[extropy-chat] Space Pulleys (was Name that system)

The Avantguardian avantguardian2020 at yahoo.com
Wed Dec 20 22:43:06 UTC 2006

--- Keith Henson <hkhenson at rogers.com> wrote:
>  But
> (because the original 
> concepts required taper, people thought they had to
> go up the elevator with 
> a climber.

I do not think taper is necessary nor desirable in a
space elevator. The part that is to be tapered, the
distal portion, is actually the part that would weigh
the least tapered or not, due to its position in the
gravitational field. It would also be near the part
that is subjected to the most strain. Therefore
tensile strength by increased cross-section here would
be preferable. So rather than a taper, I would want a
flair toward the distal end.  
> This led to Rube Goldberg concepts of electric
> motors and lasers beaming up 
> power for the motors.  Plus going up slowly--which
> you have to do because 
> of power and weight problems with motors--loads the
> cable much more than 
> going up fast, not to mention that it subjects you
> to a long time in the 
> Van Allen belt.  Projected efficiencies are in the
> 1-2% range.

I agree that most of the designs for the climber are
inefficient. GEO is still within the upper layers of
the Van Allen belts so you are going to need shielding

> So I was working on a book which included space
> elevators/solar power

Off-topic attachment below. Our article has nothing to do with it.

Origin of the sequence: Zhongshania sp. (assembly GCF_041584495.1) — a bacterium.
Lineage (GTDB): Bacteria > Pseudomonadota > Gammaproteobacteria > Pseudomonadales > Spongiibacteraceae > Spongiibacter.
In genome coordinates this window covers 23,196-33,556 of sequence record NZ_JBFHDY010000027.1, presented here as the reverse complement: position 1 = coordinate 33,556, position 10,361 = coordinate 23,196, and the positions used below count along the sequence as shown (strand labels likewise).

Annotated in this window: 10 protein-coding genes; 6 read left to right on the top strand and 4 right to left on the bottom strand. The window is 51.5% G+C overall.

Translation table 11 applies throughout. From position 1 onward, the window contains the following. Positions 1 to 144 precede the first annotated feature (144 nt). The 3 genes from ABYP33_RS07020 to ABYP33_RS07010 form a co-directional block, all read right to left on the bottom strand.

> satellites last summer and came up with a way to
> effectively get step taper 
> from a constant cross section cable with a mess of
> pulleys.

I am not sure what "step-taper" is supposed to
accomplish. See above for argument against tapering. I
think a constant cross-section cable with a space
pulley is an interesting idea. It would, amongst other
things allow for maintenance of worn cable by allowing
different sections to be rotated to ground and

One thing you would have to figure out is how to
balance the torque of the distal pulley. How would you
keep the "motors" from rotating the entire housing
rather than the axle of the pulley.

> Not surprising the concept gets ignored to
> denigrated by the 
> "establishment."  :-)

I find the fact that there is an "establishment"
devoted to an unestablished technology to be
hillariously sad. 

Stuart LaForge
alt email: stuart"AT"ucla.edu

"Reality is that which, when you stop believing in it, doesn't go away." - Phillip K. Dick

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